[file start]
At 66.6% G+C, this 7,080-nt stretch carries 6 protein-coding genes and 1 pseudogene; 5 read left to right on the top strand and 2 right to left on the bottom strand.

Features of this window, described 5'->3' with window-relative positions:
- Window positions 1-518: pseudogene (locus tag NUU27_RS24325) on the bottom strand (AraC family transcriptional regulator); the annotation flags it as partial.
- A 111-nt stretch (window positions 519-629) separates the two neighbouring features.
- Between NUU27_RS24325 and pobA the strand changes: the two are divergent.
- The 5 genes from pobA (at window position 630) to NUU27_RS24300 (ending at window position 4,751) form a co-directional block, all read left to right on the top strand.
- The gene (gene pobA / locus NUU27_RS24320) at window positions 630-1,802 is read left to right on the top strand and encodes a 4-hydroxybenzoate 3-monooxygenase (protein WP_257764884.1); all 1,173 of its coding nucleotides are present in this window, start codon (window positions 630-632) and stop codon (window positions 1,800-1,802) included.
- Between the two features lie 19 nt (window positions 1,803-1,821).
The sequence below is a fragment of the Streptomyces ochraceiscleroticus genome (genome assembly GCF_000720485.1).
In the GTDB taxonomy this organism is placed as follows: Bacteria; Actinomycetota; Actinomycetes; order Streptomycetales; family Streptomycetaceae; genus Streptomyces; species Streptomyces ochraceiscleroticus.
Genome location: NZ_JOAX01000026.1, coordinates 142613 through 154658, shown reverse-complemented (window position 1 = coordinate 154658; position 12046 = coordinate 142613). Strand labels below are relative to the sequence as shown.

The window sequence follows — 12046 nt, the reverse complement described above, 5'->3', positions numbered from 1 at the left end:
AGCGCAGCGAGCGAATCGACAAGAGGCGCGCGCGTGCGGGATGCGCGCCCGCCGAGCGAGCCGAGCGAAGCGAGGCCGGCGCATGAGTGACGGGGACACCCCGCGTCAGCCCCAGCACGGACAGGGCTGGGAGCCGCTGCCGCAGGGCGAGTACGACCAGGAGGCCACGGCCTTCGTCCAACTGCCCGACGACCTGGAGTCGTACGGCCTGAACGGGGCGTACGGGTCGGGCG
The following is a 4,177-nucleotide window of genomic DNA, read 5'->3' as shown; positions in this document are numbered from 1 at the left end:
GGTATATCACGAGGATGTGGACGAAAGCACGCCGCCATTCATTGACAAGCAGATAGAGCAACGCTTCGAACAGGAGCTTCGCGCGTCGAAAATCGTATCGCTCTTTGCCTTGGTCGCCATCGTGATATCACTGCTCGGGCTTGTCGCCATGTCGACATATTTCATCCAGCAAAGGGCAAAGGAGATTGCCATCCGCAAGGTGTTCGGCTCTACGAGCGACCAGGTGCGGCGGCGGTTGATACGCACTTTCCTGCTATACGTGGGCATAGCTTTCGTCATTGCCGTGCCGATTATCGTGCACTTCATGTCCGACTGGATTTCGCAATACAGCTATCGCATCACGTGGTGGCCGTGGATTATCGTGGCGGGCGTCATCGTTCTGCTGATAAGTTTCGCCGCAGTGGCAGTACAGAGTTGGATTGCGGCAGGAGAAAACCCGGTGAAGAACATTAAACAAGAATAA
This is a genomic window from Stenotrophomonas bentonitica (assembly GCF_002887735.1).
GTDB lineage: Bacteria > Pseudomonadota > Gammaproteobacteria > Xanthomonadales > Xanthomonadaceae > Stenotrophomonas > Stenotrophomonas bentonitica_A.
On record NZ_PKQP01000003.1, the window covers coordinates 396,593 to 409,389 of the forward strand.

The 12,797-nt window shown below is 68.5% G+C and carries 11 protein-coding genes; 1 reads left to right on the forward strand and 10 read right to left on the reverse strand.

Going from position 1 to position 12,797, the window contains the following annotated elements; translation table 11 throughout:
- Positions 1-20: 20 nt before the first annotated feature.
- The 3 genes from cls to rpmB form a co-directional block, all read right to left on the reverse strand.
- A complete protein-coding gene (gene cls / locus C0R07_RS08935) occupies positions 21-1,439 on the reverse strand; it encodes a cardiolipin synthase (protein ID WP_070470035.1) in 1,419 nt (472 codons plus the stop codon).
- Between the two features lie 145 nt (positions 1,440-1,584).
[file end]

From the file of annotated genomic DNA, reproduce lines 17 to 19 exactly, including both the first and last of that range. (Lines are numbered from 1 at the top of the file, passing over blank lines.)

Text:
GTDB lineage: Bacteria > Pseudomonadota > Gammaproteobacteria > Xanthomonadales > Xanthomonadaceae > Stenotrophomonas > Stenotrophomonas bentonitica_A.
On record NZ_PKQP01000003.1, the window covers coordinates 396,593 to 409,389 of the forward strand.

The 12,797-nt window shown below is 68.5% G+C and carries 11 protein-coding genes; 1 reads left to right on the forward strand and 10 read right to left on the reverse strand.